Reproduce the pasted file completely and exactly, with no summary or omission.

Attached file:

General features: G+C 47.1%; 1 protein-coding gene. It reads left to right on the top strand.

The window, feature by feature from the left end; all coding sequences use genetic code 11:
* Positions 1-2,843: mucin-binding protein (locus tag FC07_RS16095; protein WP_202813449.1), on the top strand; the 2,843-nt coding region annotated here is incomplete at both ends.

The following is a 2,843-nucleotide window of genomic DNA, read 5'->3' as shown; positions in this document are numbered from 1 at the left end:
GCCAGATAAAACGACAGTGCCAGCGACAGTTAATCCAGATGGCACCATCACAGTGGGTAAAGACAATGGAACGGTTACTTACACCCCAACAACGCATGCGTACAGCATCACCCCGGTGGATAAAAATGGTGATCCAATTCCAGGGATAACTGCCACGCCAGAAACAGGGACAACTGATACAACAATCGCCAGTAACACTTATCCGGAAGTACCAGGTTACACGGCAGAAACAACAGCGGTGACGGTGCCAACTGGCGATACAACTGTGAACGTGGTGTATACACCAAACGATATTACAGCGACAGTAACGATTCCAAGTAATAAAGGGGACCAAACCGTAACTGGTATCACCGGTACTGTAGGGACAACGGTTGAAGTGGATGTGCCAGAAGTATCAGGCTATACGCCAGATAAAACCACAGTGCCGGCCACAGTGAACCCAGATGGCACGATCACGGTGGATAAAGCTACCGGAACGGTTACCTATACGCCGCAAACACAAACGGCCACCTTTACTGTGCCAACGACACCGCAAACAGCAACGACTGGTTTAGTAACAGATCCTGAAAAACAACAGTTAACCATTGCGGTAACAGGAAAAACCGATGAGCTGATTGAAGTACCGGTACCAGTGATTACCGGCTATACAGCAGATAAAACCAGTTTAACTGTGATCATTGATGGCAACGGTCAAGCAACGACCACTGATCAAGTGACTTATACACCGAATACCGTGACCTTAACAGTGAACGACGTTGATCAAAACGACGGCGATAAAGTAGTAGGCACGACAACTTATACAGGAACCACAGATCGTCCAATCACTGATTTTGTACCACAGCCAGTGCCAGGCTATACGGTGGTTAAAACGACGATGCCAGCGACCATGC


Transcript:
General features: G+C 47.1%; 1 protein-coding gene. It reads left to right on the top strand.

The window, feature by feature from the left end; all coding sequences use genetic code 11:
* Positions 1-2,843: mucin-binding protein (locus tag FC07_RS16095; protein WP_202813449.1), on the top strand; the 2,843-nt coding region annotated here is incomplete at both ends.

The following is a 2,843-nucleotide window of genomic DNA, read 5'->3' as shown; positions in this document are numbered from 1 at the left end:
GCCAGATAAAACGACAGTGCCAGCGACAGTTAATCCAGATGGCACCATCACAGTGGGTAAAGACAATGGAACGGTTACTTACACCCCAACAACGCATGCGTACAGCATCACCCCGGTGGATAAAAATGGTGATCCAATTCCAGGGATAACTGCCACGCCAGAAACAGGGACAACTGATACAACAATCGCCAGTAACACTTATCCGGAAGTACCAGGTTACACGGCAGAAACAACAGCGGTGACGGTGCCAACTGGCGATACAACTGTGAACGTGGTGTATACACCAAACGATATTACAGCGACAGTAACGATTCCAAGTAATAAAGGGGACCAAACCGTAACTGGTATCACCGGTACTGTAGGGACAACGGTTGAAGTGGATGTGCCAGAAGTATCAGGCTATACGCCAGATAAAACCACAGTGCCGGCCACAGTGAACCCAGATGGCACGATCACGGTGGATAAAGCTACCGGAACGGTTACCTATACGCCGCAAACACAAACGGCCACCTTTACTGTGCCAACGACACCGCAAACAGCAACGACTGGTTTAGTAACAGATCCTGAAAAACAACAGTTAACCATTGCGGTAACAGGAAAAACCGATGAGCTGATTGAAGTACCGGTACCAGTGATTACCGGCTATACAGCAGATAAAACCAGTTTAACTGTGATCATTGATGGCAACGGTCAAGCAACGACCACTGATCAAGTGACTTATACACCGAATACCGTGACCTTAACAGTGAACGACGTTGATCAAAACGACGGCGATAAAGTAGTAGGCACGACAACTTATACAGGAACCACAGATCGTCCAATCACTGATTTTGTACCACAGCCAGTGCCAGGCTATACGGTGGTTAAAACGACGATGCCAGCGACCATGC